WILSON’S LOCAL PRINT AND DIGITAL COMMUNITY INSTITUTION SINCE 1896

Field day for flora and fauna

Fourth-graders learn about the environment

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Kimora Anthony likes to be outside in nature.

Kimora, a 9-year-old from Vick Elementary School, was one of the more than 260 fourth-graders who attended the Environmental Field Day at the Batts Tree Farm in Wilson County this week.

“My favorite part was when we had to figure out which skin the animal belonged to,” Kimora said after experiencing what it felt like to touch the pelts of a coyote, a red fox, a beaver, a skunk and a squirrel.

“It was like furry and soft,” Kimora said.

Those and other interesting items were on a station on wildlife manned by Karen Coleman of the Wilson County Farm Service Agency. The station featured wildlife that one could possibly encounter in Wilson County, such as a whitetail deer, Eastern box turtle, pileated woodpecker or copperhead snake.

“The children enjoy the wildlife,” Coleman said. “Some of them have never seen these animals in real life, and they get to see what can actually be here in Wilson County.”

The field day, held Tuesday through Thursday, was attended by students from Vick, Community Christian, Lucama, Gardners and Rock Ridge elementary schools.

According to Norman Harrell, the event is held each April to coincide with National Environmental Education Week.

“We have different stations related to the environment to increase their knowledge and maybe just expose them to these different areas,” Harrell said.

Harrell, who is the director of the North Carolina Cooperative Extension office in Wilson County, helped man a station about plants and seeds.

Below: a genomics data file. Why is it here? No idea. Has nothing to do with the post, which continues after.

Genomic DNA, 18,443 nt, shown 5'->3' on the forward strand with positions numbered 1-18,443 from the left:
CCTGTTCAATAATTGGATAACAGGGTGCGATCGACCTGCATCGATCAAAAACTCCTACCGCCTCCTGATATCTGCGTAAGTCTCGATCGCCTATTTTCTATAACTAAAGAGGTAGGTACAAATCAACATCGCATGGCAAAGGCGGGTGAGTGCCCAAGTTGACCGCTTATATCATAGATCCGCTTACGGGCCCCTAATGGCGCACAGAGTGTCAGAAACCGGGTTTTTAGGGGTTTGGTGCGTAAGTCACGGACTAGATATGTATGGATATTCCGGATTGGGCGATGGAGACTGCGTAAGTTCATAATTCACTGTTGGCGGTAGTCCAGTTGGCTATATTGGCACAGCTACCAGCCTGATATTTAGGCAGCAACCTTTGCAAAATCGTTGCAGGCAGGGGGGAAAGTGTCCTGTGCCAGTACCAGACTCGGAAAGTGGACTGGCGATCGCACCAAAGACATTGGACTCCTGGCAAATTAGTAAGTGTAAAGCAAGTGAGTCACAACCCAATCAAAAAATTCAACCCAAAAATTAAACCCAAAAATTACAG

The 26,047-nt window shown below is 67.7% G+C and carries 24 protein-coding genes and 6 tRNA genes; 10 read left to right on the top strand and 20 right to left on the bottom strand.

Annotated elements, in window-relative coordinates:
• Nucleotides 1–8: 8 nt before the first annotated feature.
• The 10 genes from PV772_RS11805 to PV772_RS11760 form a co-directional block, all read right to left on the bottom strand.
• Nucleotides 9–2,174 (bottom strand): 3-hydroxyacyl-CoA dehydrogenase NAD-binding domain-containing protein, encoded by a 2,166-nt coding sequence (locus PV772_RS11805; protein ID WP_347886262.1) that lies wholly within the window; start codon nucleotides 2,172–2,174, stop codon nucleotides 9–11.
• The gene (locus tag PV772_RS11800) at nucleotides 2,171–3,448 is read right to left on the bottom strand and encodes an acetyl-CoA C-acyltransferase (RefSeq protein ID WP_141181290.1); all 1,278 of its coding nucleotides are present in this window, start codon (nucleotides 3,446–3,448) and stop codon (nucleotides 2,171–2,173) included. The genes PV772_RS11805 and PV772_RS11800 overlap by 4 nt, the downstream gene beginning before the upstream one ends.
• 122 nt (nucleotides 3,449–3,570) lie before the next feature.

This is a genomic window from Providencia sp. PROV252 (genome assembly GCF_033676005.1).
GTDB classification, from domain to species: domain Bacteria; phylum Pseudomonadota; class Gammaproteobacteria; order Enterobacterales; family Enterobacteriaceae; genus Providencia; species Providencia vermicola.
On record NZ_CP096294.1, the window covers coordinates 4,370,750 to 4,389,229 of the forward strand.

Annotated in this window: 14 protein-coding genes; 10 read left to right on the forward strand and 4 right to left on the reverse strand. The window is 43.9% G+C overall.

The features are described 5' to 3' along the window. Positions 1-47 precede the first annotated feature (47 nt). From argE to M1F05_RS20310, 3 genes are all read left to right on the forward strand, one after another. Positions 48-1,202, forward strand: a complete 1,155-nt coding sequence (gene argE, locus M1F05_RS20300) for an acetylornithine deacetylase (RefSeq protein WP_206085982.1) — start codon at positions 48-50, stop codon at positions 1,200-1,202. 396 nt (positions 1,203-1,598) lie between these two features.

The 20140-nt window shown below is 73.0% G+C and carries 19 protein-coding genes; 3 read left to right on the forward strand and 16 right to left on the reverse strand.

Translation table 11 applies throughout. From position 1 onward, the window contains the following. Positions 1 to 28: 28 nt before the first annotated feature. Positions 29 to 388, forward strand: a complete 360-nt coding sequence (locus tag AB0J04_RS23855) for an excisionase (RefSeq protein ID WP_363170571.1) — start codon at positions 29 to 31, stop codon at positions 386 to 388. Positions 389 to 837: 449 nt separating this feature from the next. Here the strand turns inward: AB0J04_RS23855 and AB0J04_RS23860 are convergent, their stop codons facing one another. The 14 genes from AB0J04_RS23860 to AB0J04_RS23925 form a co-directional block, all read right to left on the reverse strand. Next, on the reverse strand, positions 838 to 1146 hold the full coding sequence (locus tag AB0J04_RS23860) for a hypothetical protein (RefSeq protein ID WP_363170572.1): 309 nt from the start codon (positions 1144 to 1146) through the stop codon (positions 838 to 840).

“We talked about the different crops that are grown in Wilson County and the uses of them,” Harrell said. “We also have an aquatic station, soils, upland wildlife and soil conservation. All of these things tie in to be very important for our environment.”

Ricky Hayes, director of Wilson County Soil and Water Conservation District, said most students do not have a clue what wildlife is about.

“They don’t know where they live. They don’t know where they are born. They don’t know where they are raised,” Hayes said. “They have all got to come from areas with good water quality. That’s the main thing. Wetlands are just like a big nursery for the wild animals and everything that we have. It completes the food chain. They nest out here. They breed out here. They feed out here, and without the good water quality, you wouldn’t have any of the animals.”

Brandon Webb, head ranger at the North Carolina Forest Service office in Wilson County, said a lot of these kids don’t get to get out an experience these aspects of nature.

“It’s good for these kids to know where forest products are used and how agricultural products are used daily,” Webb said. “At this age they are very impressionable. They pick up on it good. They are old enough to where they are able to start realizing that everything doesn’t come from a grocery store.”

Dwight Batts, 2014 National Tree Farmer of the Year and owner of Batts Tree Farm, offered his family property as a venue for the field day because the family has a strong belief in education.

“My mother and three of my sisters and two of my daughters are involved in education,” Batts said.

“When it comes to conservation and wildlife, we have tried to connect using wildlife to connect our grandchildren to the land and what the benefits of the land are and how important it is to take care of it. When this opportunity came up, we believed that this was just the most perfect opportunity we could find to do that process more than just with our family but with the community.”

The students walked along pathways through towering stands of 30-year-old loblolly pine trees and 16-year-old long leaf pine trees.

Tineeta Barnes, a fourth-grade exceptional children assistant language facilitator, said the field trip was a hit with the children.

“It gives them more ways to explore outdoors and see it hands-on. It makes them want to learn more,” Barnes said. “They are going to ask questions, ‘What’s this?’ ‘What’s that?’ It’s good to ask questions. I think that it sticks to them more. This is a great field trip.”

“I think they want to learn more being out in the environment understanding how things work instead of just reading it in a book,” said Vielka Givens, an intervention specialist at Vick.

Givens said the trip gave students a better understanding of what they are learning in the classroom.

Student Desare King, 10, said she enjoyed the activities.

“It taught me stuff I didn’t really know was made out of wood, like toothpaste,” King said. “That’s weird.”

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